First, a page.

Dollar Rises to 11-Month High as Fed Consider Exit PaceAndrea Wong
The dollar strengthened to an 11-month high versus the euro after minutes of the Federal Reserve’s July meeting showed policy makers raised the possibility that the central bank may increase interest rates sooner than anticipated.
A gauge of the U.S. currency reached a six-month high while emerging-market currencies slumped as the Fed came closer to agreement on an exit strategy from aggressive monetary stimulus. New Zealand’s dollar declined to a five-month low on speculation economic growth is waning. JPMorgan Chase & Co.’s Global FX Volatility Index rose to 6.16 percent, up from an all-time low on a closing basis of 5.29 percent on July 3.
“These minutes are really a turning point, the Fed has moved from a dovish bias to a more-hawkish bias,” Douglas Borthwick, the head of foreign exchange at New York brokerage Chapdelaine & Co., said by phone. “What’s really important about the statement is it’s now a two-way bet. Now knowing the Fed can be dovish or hawkish, that’ll lead to more volatility.”
The U.S. currency gained 0.5 percent to $1.3259 per euro at 5 p.m. in New York, after appreciating to $1.3256, the strongest level since Sept. 13. The greenback climbed 0.8 percent to 103.76 yen after reaching 103.85, the most since April 4. The euro rose 0.4 percent to 137.58 yen.
The Bloomberg Dollar Spot Index, which tracks the greenback against 10 major currencies, advanced 0.5 percent to 1,028.25, reaching the highest level since Feb. 5.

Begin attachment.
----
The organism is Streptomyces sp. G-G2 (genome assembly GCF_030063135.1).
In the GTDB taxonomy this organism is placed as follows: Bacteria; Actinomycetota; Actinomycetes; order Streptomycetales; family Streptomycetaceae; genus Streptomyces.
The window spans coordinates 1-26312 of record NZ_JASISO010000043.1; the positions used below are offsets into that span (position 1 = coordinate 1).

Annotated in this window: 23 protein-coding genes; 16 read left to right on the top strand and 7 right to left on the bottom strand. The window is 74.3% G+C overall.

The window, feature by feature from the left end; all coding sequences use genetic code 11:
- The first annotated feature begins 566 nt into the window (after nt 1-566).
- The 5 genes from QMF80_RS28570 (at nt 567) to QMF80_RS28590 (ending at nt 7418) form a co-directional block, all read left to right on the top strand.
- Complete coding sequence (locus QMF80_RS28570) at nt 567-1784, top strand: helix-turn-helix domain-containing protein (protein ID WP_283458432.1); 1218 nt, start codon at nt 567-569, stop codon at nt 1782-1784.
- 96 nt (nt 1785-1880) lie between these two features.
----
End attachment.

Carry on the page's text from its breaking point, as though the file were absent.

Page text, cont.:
The kiwi dropped for a fourth day against the dollar and declined below 84 U.S. cents for the first time since March.
“The New Zealand economy has stopped providing upside pushes to the New Zealand dollar, while better U.S. data has provided a dollar bid,” said Sam Tuck, a senior currency strategist at ANZ Bank New Zealand Ltd. in Auckland. “A support level for kiwi has been taken out at 84 U.S. cents,” triggering stop-loss orders, he said. Support refers to an area on a chart where analysts anticipate orders to buy are clustered.
New Zealand’s currency fell 0.6 percent to 83.74 U.S. cents, reaching the lowest since March 4.
South Korea’s won fell as official data showed the nation’s short-term external debt rose to $131.8 billion by the end of June, the highest since the third quarter of 2012. The won fell 0.4 percent to 1,022.69 per dollar.
Emerging-market assets slumped after the Fed minutes stoked concern investors may shift out of assets in developing nations. A Bloomberg gauge with equal weightings of the dollar’s 20 most-traded developing-market peers fell 0.6 percent to 90.8349.
“Many participants noted that if convergence toward the committee’s objectives occurred more quickly than expected, it might become appropriate to begin removing monetary policy accommodation sooner than they currently anticipated,” the Fed minutes said.
There was no discussion of the timing of a rate increase in the minutes. Fed officials have forecast that it would occur some time next year. The central bank has kept its benchmark rate at almost zero since December 2008.
U.S. reports this month have shown employers added more than 200,000 workers for a sixth month in July, while a gauge of manufacturing increased and housing starts quickened.
“Data has been increasingly positive to the point Fed can no longer ignore,” Omer Esiner, chief market analyst at currency brokerage Commonwealth Foreign Exchange Inc. in Washington, said in a phone interview. “We’re seeing a gradual move towards a balanced policy stance between the doves and hawks within the Fed.”
Fed Chair Janet Yellen is scheduled to speak Aug. 22 at a conference of central bankers in Jackson Hole, Wyoming.
The dollar has gained 1.8 percent in the past month, the second-best performer after Norway’s krone of 10 developed-nation currencies tracked by Bloomberg Correlation-Weighted Indexes. The euro has fallen 0.4 percent and the yen has declined 0.7 percent.